Tuesday, February 26, 2013

Chapter 8- Complex Cognitive Processes

Consider a lesson plan you might use. Which metacognitive skills/abilities are involved as students gain facility/knowledge in this domain?
One lesson plan that I have in mind could be a third grade science lesson about matter. If my students were doing an experiment determining how different conditions affect different types of matter, I would start the experiment with my students making their own individual hypotheses. After the experiment, I would have my students reflect on whether or not their hypotheses were correct. If they were correct, I'd have them explain why they came to that conclusion. If they were incorrect, I'd want them to identify why their hypothesis wasn't accurate. This would cause my students to think about their learning and help them understand why they came to the conclusion that they did.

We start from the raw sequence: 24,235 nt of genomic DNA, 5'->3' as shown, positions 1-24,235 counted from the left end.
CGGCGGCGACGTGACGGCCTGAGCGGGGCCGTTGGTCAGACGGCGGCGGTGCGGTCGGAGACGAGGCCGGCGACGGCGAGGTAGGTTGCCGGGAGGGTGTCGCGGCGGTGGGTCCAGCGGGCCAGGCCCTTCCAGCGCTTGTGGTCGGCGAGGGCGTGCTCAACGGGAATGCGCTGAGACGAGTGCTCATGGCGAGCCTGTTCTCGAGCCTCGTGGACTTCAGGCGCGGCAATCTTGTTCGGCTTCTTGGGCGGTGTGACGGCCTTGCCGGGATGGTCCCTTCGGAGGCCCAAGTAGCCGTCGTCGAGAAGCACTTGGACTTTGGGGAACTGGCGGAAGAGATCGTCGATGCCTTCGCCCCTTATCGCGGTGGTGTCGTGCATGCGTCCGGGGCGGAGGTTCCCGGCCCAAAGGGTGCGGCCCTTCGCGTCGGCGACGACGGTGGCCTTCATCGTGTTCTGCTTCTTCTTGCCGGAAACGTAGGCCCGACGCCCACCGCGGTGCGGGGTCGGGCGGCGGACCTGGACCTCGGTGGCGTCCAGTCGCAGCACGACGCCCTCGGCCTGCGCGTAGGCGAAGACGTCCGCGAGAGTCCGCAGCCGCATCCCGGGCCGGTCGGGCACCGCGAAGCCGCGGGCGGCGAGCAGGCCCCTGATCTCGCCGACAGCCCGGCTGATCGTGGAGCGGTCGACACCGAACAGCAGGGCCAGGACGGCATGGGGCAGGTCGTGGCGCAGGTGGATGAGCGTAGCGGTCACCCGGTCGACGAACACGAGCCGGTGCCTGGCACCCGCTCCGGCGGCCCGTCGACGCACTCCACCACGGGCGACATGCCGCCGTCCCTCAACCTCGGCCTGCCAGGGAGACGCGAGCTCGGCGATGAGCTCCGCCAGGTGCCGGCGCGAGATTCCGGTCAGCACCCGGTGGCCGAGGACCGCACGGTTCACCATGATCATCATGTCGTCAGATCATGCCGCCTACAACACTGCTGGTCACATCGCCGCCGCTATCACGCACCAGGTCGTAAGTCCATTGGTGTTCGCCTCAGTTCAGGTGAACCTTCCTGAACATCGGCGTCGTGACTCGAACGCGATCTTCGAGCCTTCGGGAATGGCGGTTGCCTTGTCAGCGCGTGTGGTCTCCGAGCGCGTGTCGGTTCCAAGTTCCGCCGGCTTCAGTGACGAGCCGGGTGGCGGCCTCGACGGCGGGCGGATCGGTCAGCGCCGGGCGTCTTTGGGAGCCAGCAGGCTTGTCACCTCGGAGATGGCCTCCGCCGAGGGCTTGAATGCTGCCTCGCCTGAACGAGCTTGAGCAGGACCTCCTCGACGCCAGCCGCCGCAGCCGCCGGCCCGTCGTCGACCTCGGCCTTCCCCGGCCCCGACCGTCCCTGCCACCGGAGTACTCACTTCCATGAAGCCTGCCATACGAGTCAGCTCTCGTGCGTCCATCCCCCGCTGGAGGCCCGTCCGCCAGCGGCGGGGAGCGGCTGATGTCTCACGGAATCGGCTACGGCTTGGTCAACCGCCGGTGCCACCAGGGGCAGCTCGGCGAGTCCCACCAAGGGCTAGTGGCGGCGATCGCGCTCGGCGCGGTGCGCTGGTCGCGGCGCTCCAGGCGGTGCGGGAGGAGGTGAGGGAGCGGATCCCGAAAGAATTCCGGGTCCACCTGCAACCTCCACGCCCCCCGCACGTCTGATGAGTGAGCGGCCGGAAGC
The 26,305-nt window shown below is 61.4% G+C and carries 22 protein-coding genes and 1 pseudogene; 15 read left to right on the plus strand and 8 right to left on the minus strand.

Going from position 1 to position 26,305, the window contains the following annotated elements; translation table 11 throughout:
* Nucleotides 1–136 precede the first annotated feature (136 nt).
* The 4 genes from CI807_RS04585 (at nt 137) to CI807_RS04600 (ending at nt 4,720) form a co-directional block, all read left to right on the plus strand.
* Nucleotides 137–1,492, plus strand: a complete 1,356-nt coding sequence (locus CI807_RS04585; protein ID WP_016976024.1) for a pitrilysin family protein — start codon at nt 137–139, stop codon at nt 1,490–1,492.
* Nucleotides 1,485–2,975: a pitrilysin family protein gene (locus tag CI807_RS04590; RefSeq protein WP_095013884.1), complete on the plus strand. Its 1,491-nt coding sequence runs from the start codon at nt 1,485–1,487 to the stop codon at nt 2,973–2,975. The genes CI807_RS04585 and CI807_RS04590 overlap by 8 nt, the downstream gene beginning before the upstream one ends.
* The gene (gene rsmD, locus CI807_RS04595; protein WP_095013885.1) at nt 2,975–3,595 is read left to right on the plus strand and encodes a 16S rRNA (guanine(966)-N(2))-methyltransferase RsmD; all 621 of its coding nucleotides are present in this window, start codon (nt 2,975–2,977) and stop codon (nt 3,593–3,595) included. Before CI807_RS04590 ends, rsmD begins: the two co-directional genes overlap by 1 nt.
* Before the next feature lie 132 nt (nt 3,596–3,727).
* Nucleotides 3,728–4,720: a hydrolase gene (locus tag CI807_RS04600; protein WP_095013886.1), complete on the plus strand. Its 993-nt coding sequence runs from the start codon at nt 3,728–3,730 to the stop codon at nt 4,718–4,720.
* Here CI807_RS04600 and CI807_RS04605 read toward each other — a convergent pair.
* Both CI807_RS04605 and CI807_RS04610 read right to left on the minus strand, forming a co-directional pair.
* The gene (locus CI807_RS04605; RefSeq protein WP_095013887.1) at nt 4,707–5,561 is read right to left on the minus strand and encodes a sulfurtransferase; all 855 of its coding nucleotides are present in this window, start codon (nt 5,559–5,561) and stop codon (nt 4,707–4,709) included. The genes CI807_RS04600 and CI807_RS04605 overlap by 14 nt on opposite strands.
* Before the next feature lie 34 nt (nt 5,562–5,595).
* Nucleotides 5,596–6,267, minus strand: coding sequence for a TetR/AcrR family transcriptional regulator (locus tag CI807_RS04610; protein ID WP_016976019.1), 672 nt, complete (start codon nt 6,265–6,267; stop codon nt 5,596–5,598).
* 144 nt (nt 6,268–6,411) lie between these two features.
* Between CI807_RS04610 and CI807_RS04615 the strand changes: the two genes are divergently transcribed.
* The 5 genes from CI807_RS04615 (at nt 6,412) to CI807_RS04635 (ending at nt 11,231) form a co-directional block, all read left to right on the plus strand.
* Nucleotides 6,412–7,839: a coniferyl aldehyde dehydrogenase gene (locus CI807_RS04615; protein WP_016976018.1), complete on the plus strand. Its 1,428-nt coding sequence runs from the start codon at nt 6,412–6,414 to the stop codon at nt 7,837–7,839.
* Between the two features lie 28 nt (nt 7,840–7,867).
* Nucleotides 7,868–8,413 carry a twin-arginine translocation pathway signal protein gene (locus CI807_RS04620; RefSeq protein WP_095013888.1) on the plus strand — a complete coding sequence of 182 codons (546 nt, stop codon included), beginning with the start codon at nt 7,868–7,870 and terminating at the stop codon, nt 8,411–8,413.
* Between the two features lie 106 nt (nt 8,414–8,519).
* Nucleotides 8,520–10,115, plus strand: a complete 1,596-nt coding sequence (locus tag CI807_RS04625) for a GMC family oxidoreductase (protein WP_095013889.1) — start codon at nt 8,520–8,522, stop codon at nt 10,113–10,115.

Think of an activity or lesson component that explicitly teaches one or more metacognitive and one or more problem solving skills.
Any elementary math lesson can teach metacognitive and problem solving skills. Students are not only encouraged to understand and learn the math skill but also recall and explain how they came to their answer. Oftentimes students are given a math equation and asked to provide an answer and explanation. This causes students to think more about the step-by-step process of solving the problem as well as thinking about their thinking. 

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